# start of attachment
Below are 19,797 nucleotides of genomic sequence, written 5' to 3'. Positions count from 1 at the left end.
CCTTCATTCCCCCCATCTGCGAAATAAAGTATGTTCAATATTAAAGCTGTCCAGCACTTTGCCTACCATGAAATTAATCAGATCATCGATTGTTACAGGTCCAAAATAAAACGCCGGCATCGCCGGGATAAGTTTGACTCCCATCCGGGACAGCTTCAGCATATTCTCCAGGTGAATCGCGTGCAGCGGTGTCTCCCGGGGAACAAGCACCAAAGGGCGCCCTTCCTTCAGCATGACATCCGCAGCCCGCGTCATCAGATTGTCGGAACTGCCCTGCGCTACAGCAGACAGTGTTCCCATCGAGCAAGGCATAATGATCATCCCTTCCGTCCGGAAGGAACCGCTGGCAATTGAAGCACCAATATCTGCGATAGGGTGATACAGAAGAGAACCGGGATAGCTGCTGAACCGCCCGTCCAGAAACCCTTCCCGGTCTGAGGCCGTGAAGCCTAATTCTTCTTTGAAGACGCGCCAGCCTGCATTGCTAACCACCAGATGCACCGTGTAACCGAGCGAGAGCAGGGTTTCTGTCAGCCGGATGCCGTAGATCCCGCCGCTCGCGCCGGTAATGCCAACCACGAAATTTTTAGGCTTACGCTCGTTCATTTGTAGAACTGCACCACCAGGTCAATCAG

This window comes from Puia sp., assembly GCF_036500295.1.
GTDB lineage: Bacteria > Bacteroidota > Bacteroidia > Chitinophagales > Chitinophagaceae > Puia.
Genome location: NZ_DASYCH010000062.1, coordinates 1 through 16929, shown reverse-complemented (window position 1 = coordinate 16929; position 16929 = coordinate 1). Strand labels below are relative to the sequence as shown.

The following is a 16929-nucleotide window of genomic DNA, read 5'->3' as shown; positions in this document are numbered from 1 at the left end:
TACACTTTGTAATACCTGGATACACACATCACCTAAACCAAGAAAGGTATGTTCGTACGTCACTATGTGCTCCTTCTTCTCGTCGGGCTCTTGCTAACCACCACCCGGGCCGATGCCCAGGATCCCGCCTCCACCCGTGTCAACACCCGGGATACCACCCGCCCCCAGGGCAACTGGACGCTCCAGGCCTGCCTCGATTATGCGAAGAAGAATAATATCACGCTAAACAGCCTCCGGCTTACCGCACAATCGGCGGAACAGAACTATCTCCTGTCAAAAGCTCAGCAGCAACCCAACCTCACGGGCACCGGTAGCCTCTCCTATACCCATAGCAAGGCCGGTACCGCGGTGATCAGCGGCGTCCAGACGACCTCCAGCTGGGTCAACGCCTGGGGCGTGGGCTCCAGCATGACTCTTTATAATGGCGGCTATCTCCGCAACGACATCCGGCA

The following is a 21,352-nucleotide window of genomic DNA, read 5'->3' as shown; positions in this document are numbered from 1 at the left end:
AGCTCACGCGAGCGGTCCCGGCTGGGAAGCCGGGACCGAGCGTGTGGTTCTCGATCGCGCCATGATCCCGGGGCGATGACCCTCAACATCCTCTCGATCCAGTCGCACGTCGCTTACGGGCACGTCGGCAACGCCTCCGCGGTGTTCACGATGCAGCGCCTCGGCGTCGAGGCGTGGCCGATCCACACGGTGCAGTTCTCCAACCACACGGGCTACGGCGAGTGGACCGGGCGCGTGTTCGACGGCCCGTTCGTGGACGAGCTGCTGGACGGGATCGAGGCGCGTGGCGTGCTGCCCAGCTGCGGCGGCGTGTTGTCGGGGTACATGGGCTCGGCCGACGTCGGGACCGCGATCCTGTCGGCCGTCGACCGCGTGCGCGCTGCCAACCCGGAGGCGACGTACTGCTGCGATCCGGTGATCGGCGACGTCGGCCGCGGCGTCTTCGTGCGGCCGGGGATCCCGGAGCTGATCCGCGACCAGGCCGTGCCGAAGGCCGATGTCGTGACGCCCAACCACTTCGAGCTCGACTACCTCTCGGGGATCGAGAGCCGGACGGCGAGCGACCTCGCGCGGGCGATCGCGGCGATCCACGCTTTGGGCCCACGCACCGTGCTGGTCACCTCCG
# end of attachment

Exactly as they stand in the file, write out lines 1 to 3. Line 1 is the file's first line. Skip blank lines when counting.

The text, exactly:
Below are 19,797 nucleotides of genomic sequence, written 5' to 3'. Positions count from 1 at the left end.
CCTTCATTCCCCCCATCTGCGAAATAAAGTATGTTCAATATTAAAGCTGTCCAGCACTTTGCCTACCATGAAATTAATCAGATCATCGATTGTTACAGGTCCAAAATAAAACGCCGGCATCGCCGGGATAAGTTTGACTCCCATCCGGGACAGCTTCAGCATATTCTCCAGGTGAATCGCGTGCAGCGGTGTCTCCCGGGGAACAAGCACCAAAGGGCGCCCTTCCTTCAGCATGACATCCGCAGCCCGCGTCATCAGATTGTCGGAACTGCCCTGCGCTACAGCAGACAGTGTTCCCATCGAGCAAGGCATAATGATCATCCCTTCCGTCCGGAAGGAACCGCTGGCAATTGAAGCACCAATATCTGCGATAGGGTGATACAGAAGAGAACCGGGATAGCTGCTGAACCGCCCGTCCAGAAACCCTTCCCGGTCTGAGGCCGTGAAGCCTAATTCTTCTTTGAAGACGCGCCAGCCTGCATTGCTAACCACCAGATGCACCGTGTAACCGAGCGAGAGCAGGGTTTCTGTCAGCCGGATGCCGTAGATCCCGCCGCTCGCGCCGGTAATGCCAACCACGAAATTTTTAGGCTTACGCTCGTTCATTTGTAGAACTGCACCACCAGGTCAATCAG

This window comes from Puia sp., assembly GCF_036500295.1.